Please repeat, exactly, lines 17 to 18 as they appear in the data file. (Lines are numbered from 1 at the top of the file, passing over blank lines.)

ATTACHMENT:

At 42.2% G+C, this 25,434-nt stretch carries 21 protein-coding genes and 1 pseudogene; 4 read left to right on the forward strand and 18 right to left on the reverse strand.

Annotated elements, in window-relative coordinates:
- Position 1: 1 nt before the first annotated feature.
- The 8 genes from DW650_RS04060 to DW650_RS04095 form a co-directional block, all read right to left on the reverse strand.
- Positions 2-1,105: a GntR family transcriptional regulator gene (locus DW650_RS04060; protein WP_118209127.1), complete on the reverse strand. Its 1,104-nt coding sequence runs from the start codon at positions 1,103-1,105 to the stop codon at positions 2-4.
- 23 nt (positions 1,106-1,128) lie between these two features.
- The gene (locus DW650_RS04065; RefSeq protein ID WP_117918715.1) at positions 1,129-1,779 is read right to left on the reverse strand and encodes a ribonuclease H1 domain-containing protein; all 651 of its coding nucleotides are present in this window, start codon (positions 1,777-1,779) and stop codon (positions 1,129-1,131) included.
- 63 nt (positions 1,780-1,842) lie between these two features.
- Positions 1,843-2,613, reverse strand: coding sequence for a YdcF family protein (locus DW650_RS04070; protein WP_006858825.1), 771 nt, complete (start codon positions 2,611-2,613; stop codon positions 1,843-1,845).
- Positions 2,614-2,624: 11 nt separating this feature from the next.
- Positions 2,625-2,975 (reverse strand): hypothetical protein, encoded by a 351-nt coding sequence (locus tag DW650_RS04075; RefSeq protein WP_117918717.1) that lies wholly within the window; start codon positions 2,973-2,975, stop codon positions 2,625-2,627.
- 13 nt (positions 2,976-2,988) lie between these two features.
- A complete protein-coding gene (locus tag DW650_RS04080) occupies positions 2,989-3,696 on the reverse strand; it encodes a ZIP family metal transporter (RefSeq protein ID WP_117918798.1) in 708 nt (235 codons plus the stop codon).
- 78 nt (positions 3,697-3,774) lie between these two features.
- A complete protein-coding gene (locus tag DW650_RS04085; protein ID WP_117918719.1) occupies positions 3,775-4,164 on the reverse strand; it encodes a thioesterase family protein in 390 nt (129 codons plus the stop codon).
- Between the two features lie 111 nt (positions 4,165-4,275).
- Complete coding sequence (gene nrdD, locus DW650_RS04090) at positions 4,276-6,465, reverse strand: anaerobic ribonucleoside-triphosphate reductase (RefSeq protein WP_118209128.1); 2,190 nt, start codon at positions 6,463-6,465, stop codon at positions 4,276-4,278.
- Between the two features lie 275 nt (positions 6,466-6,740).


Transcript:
- Complete coding sequence (gene nrdD, locus DW650_RS04090) at positions 4,276-6,465, reverse strand: anaerobic ribonucleoside-triphosphate reductase (RefSeq protein WP_118209128.1); 2,190 nt, start codon at positions 6,463-6,465, stop codon at positions 4,276-4,278.
- Between the two features lie 275 nt (positions 6,466-6,740).